By Marty Makary M.D.
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Extra info for Unaccountable: What Hospitals Won't Tell You and How Transparency Can Revolutionize Health Care
Across any industry, business black belts agree that the way to fix a problem is to measure it first, and the results of these surveys can be amazingly informative. S. hospitals now use the survey, all do so under the condition that the results remain top secret, used only for internal viewing by the government and hospital administrators at the participating centers. When hospitals make decisions to not staff their intensive care units (ICUs) with an ICU doctor on nights and weekends, that is a “danger zone” that the safety survey readily detects.
Who wouldn’t want to know where to go for their care? The idea that good data exists but isn’t viewable by the public is outrageous to many Americans—many doctors and nurses included. For the first time in history, Americans are demanding to have comprehensible ways to view medical quality. People are angry with being ping-ponged from doctor to doctor and from test to procedure, not knowing how to discern whether their care is of good quality. A new generation of doctors is also increasingly eager to level with them.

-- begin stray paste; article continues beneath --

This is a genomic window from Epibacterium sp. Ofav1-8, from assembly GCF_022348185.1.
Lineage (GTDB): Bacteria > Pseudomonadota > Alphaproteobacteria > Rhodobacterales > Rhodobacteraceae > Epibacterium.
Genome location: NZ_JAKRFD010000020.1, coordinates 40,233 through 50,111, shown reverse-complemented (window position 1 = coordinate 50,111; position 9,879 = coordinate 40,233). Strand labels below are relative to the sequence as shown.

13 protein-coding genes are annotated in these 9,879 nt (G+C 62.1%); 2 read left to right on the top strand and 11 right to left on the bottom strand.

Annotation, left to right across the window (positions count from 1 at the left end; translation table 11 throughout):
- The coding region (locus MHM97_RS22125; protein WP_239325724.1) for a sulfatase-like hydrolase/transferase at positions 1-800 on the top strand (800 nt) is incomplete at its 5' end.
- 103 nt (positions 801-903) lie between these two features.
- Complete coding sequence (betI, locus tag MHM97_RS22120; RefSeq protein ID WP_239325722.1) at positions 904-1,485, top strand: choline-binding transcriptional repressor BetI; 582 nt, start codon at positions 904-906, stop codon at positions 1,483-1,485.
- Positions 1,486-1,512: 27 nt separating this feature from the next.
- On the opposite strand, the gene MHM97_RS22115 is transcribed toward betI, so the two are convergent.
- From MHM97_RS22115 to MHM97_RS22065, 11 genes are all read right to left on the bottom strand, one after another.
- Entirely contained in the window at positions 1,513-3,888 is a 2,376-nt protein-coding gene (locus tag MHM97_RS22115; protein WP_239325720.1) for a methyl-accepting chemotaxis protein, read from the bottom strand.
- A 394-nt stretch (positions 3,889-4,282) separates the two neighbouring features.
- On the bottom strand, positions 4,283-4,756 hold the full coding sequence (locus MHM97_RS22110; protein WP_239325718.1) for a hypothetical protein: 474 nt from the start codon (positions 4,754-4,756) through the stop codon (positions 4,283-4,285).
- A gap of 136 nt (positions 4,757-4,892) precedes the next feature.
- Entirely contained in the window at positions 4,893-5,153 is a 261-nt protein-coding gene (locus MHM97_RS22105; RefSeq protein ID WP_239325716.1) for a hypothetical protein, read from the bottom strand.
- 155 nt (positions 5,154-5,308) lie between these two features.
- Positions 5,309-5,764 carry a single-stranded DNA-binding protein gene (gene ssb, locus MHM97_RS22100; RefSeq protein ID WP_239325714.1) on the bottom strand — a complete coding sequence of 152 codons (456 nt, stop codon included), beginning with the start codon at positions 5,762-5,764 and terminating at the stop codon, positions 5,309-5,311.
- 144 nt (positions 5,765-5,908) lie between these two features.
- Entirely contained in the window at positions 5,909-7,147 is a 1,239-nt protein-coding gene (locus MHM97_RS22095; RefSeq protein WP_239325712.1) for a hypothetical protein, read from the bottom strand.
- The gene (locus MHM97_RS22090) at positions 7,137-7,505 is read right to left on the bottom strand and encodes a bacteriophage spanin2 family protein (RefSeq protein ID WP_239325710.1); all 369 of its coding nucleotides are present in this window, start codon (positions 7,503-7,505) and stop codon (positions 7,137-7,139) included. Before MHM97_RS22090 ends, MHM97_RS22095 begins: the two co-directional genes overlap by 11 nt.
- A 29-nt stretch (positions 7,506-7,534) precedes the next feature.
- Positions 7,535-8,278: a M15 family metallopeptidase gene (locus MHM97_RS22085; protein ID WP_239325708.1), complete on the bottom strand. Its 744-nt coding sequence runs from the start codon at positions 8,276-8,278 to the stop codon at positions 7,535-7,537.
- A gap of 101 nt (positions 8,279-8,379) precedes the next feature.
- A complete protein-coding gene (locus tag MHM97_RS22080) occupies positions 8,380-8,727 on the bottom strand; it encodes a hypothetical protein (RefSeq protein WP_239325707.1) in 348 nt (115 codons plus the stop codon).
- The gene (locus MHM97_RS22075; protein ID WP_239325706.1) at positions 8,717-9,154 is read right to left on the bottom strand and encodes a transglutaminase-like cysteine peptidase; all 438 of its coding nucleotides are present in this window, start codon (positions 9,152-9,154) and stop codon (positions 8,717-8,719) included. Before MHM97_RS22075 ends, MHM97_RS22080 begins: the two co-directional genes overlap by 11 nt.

Frederick, a respected colorectal surgeon, on an identical colonoscopy procedure. Just as with Dr. Cotman, this surgeon discovered a golf-ball-sized polyp. It looked so similar, it was almost as if it were the same patient. I asked the surgeon if he was going to remove it using the slick wire-snare technique. He replied, “I like to remove these in the operating room by taking out the colon,” referring to a separately scheduled open operation to remove half of the colon through a large abdominal incision.